Giant Food, which operates 165 supermarkets in D.C., Maryland, Virginia and Delaware, has taken multiple measures to combat theft and keep stores safe, according to a report in The Washington Post. That includes limiting store entrances; hiring security guards; restricting the number of items at self-checkout stands; putting less high-value items on shelves; and securing razor blades in containers that make noise if opened.
Company president Ira Kress said he’s seen theft rise at least “tenfold in the last five years” and violence increase “exponentially.”
He hopes these measures will help keep stores open, even if they inconvenience shoppers. “The alternative is worse for customers,” he told the Post. “The last thing I want to do is close stores. But I’ve got to be able to run them safely and profitably.”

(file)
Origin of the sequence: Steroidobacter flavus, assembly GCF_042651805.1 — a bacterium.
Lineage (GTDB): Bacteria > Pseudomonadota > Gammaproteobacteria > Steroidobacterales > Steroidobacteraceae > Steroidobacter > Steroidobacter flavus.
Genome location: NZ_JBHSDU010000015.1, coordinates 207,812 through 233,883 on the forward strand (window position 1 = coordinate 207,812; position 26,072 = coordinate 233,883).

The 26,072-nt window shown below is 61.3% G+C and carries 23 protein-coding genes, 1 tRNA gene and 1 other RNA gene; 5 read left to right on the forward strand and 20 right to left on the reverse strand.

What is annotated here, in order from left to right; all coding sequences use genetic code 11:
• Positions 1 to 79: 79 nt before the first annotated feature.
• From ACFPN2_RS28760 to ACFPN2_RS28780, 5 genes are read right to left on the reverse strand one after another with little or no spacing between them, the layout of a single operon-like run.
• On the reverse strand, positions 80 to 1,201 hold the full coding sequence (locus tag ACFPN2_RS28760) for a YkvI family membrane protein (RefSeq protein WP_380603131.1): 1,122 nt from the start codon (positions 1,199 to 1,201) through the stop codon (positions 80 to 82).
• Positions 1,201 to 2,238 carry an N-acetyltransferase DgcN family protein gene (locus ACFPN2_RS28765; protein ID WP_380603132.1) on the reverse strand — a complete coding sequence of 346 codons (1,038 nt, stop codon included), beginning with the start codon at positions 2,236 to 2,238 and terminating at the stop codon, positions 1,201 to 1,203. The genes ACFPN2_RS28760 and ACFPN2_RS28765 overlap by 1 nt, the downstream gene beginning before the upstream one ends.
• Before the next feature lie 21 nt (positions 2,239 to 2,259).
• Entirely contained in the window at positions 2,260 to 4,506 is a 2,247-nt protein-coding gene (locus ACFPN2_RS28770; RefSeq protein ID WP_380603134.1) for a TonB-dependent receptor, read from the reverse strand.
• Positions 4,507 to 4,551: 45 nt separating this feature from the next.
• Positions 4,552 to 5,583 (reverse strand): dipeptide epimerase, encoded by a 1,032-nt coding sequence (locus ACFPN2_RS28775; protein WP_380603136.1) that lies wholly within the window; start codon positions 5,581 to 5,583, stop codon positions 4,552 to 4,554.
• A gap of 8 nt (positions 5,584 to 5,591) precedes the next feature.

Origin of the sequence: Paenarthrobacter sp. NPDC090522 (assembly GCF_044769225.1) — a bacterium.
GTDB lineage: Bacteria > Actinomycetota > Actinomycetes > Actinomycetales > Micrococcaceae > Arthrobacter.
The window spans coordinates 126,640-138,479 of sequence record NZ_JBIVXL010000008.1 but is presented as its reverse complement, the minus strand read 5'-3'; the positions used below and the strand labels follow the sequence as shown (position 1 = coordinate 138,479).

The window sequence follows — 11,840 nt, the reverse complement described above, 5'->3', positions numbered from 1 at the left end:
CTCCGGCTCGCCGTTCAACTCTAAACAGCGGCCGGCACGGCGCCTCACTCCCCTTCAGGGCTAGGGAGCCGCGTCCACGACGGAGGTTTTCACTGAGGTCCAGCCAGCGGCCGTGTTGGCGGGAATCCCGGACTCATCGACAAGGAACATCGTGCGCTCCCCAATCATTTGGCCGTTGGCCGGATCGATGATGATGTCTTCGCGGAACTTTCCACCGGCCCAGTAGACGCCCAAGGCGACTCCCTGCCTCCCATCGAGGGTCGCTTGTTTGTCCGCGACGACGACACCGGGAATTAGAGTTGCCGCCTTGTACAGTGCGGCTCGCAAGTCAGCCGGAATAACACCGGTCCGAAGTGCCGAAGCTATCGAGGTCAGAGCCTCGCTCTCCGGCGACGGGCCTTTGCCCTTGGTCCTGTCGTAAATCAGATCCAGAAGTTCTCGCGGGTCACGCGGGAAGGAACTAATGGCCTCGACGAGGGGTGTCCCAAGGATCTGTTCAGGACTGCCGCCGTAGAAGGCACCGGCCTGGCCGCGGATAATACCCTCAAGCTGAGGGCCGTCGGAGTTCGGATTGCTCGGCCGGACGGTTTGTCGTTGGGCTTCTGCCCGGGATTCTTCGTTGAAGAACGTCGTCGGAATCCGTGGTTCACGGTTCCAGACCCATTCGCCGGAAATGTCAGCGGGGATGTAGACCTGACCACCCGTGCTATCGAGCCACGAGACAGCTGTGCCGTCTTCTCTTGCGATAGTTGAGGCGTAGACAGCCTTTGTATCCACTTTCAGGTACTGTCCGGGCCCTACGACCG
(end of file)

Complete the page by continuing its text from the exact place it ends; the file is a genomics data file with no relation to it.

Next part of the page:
Several large retailers like Walgreens, Nordstrom and Whole Foods have had to close stores in cities due to increased shoplifting and safety concerns.
Fears of violent reactions from shoplifters has also changed some companies policies over the years. “We used to chase shoplifters,” Kress said. “And you’d get the product back, and nobody would ever fight you. … I didn’t worry about somebody pulling a knife or gun on me  years ago,” he told the Post.
A former worker at the recently closed Whole Foods in Downtown San Francisco also said in the report that they had taken measures to combat shoplifting, like moving high-end merchandise to the back of the store.
However, the high-end grocery chain has temporarily closed the flagship store due to safety concerns. Records showed over 500 emergency phone calls were made by workers at the store, who were routinely threatened with violence by vagrants.